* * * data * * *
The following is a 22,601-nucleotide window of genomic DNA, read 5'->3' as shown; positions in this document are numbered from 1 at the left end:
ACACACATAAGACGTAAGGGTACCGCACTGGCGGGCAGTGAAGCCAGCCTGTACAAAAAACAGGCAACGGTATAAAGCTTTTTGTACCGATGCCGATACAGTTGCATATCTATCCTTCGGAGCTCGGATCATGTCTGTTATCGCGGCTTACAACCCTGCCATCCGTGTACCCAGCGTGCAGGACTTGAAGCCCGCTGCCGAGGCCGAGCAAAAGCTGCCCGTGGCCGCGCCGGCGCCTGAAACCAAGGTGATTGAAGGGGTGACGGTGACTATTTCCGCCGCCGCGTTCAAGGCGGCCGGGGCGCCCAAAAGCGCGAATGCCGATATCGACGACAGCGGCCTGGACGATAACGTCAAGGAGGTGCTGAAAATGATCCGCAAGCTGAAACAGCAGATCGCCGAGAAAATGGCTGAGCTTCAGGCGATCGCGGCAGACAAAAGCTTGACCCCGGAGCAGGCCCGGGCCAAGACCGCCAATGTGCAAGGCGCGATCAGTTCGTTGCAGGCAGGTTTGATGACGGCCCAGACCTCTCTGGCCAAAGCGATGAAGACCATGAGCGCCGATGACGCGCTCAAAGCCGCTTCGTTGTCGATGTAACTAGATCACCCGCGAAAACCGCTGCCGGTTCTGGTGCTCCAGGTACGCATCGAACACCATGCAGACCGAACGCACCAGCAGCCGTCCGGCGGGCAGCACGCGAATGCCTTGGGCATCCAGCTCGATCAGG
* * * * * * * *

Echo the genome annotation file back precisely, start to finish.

The following is a 22,601-nucleotide window of genomic DNA, read 5'->3' as shown; positions in this document are numbered from 1 at the left end:
ACACACATAAGACGTAAGGGTACCGCACTGGCGGGCAGTGAAGCCAGCCTGTACAAAAAACAGGCAACGGTATAAAGCTTTTTGTACCGATGCCGATACAGTTGCATATCTATCCTTCGGAGCTCGGATCATGTCTGTTATCGCGGCTTACAACCCTGCCATCCGTGTACCCAGCGTGCAGGACTTGAAGCCCGCTGCCGAGGCCGAGCAAAAGCTGCCCGTGGCCGCGCCGGCGCCTGAAACCAAGGTGATTGAAGGGGTGACGGTGACTATTTCCGCCGCCGCGTTCAAGGCGGCCGGGGCGCCCAAAAGCGCGAATGCCGATATCGACGACAGCGGCCTGGACGATAACGTCAAGGAGGTGCTGAAAATGATCCGCAAGCTGAAACAGCAGATCGCCGAGAAAATGGCTGAGCTTCAGGCGATCGCGGCAGACAAAAGCTTGACCCCGGAGCAGGCCCGGGCCAAGACCGCCAATGTGCAAGGCGCGATCAGTTCGTTGCAGGCAGGTTTGATGACGGCCCAGACCTCTCTGGCCAAAGCGATGAAGACCATGAGCGCCGATGACGCGCTCAAAGCCGCTTCGTTGTCGATGTAACTAGATCACCCGCGAAAACCGCTGCCGGTTCTGGTGCTCCAGGTACGCATCGAACACCATGCAGACCGAACGCACCAGCAGCCGTCCGGCGGGCAGCACGCGAATGCCTTGGGCATCCAGCTCGATCAGG